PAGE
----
“Smart Urbanism: Utopian or Survival Vision For 2030?” — Introduction of Our Speakers

On June 29, 2021, we hosted an exciting webinar on smart urbanism featuring world-class experts Marcelo Garcia, Bell Beh, and Boyd Cohen. You can watch the webinar here.

We will have four articles in the Smart Urbanism webinar series. Stay tuned!

Impetus behind this webinar

WLAB’s vision is not just to co-create a happier and healthier Hong Kong. We also want to look at what makes cities and spaces happy and healthy. That is why we are diving into smart urbanism and smart cities in this webinar. 

We hope to have international speakers challenging the vision of smart urbanism and the perceptions of smart cities. 

Who are our speakers?

Bell is a lawyer turned entrepreneur who started her company Buzz AR more than three years ago. Buzz AR is the first Augmented Reality (AR) local company in Singapore that has scaled with large enterprises. She has been in the field of AR and Virtual Reality (VR) for six years, with experiences doing businesses in China and Singapore. 

Marcelo, based in Switzerland, is a member of the Explorers Club and a Smart Cities Expert with the United Nations Economic Commission for Europe and IESE. His journey in smart cities started when he was involved in the transition from analog to digital television and the creation of massive-scale WiFi networks. He is also the creator of the Wisdom Accelerator for Youth (WAY) concept, which supports ambitious teenagers worldwide.

Boyd, currently in Barcelona, is an urban strategist focused on urban innovation, entrepreneurship, smart cities, and urban mobility. He has spent 20 years focusing on sustainable innovation and smart cities. Boyd created the Smart Cities Wheel and the Smart Cities Index to understand the comparable aspects of smart cities around the globe. Over the last three years, he has focused exclusively on smart mobility in urban areas and regional and inter-city.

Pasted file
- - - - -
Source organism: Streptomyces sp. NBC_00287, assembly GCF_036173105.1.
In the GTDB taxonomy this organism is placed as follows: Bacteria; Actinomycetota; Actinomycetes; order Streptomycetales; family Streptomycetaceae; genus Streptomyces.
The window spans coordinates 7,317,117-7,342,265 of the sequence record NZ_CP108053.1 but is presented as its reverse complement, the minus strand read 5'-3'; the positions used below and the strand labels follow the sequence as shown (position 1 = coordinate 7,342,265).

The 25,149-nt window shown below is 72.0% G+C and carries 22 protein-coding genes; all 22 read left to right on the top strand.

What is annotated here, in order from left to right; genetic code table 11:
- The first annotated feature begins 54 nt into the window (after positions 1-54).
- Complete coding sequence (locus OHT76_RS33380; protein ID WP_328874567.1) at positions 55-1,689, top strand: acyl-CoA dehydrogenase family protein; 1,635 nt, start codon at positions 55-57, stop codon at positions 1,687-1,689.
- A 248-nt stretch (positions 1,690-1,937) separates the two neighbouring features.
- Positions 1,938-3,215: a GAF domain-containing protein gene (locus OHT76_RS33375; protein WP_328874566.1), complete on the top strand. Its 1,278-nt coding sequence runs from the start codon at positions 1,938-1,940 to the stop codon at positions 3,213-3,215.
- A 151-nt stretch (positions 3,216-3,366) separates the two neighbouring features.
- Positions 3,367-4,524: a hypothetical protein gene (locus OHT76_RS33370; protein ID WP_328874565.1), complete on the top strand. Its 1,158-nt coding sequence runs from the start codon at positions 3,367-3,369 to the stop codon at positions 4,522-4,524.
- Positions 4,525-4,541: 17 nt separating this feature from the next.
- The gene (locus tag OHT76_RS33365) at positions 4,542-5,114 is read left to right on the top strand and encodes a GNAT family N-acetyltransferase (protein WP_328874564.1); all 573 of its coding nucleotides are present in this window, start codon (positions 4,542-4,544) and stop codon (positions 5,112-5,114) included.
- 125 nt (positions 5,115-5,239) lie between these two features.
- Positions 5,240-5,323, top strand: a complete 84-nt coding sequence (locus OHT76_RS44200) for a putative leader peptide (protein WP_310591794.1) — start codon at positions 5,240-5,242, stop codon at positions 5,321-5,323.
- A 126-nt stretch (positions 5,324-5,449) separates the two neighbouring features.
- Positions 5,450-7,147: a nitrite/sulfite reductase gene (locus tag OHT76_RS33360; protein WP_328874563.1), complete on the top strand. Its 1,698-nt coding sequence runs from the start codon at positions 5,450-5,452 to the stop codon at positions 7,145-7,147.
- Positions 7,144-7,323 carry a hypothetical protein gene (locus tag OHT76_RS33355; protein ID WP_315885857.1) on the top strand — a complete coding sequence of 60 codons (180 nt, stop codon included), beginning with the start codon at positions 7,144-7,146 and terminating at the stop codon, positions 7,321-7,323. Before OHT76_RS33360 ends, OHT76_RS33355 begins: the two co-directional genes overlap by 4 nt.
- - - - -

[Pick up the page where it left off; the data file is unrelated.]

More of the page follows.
Which area of smart cities is of your interest?

Boyd said it is hard to narrow down to one area, because: 

“There is no smart city if there is not more of a holistic approach to improving quality of life, inclusive access to opportunities, sustainability; they are all intertwined.”

His core focus is mobility. But at the same time, mobility allows people access to jobs, opportunities, cultures, and social interactions in a sustainable way to reduce environmental impacts as our cities and regions grow. 

“So, is mobility by itself like a category that is isolated from everything else in the city? No, it’s a fundamental part of it, just like an urban plan, [which] penetrates everything in the city and our lives.”

Marcelo started by answering the title of our webinar. He said the concept of smart cities is utopic by definition. SDG 11, Sustainable Cities and Communities, has the vision of making “cities and human settlements inclusive, safe, resilient and sustainable.” He said the concept of smart cities is like an infinite curve. We can always keep on going and improve our cities. 

“Cities are already smart, you’re just trying to make them smarter, and you want to accelerate the speed of adoption.”

He said we are not trying to achieve an end goal with smart cities. It is more of a continuous improvement; transformation along the way is also key. 

Transformation is key when we are trying to find investors who can give us financial capital, effort, and time to accelerate the speed of adoption. An example he gave was on WiFi. WiFi was a failure at the beginning because there was insufficient technology or market. But the WiFi infrastructures were not just thrown away. Instead, the WiFi infrastructures were utilized in city services. WiFi has transformed and hence gained momentum over the years. 

Bell said that the first exposure to AR for most people was through games like Pokemon Go. That is why her work mostly targets millennials. She feels like the city as a whole is not only infrastructures or networks; we must first integrate it into every human.

“I believe in the power of youth. I believe in millennials. I believe in young people. This is why I want to start early and build our work to be so intuitive to younger generations.”

She loves how Nintendo started the waves for different companies to roll out more games, so more people can get exposed to AR through games and potentially get inspired to use AR for other things or contribute to smart cities.

One of her projects involves using AR for wayfinding at Marina Bay Sands: The whole 200,000 square meter venue is empowered by Buzz AR’s wayfinding functions. She said it is much more intuitive than the traditional way. It is like an extension of our bodies.

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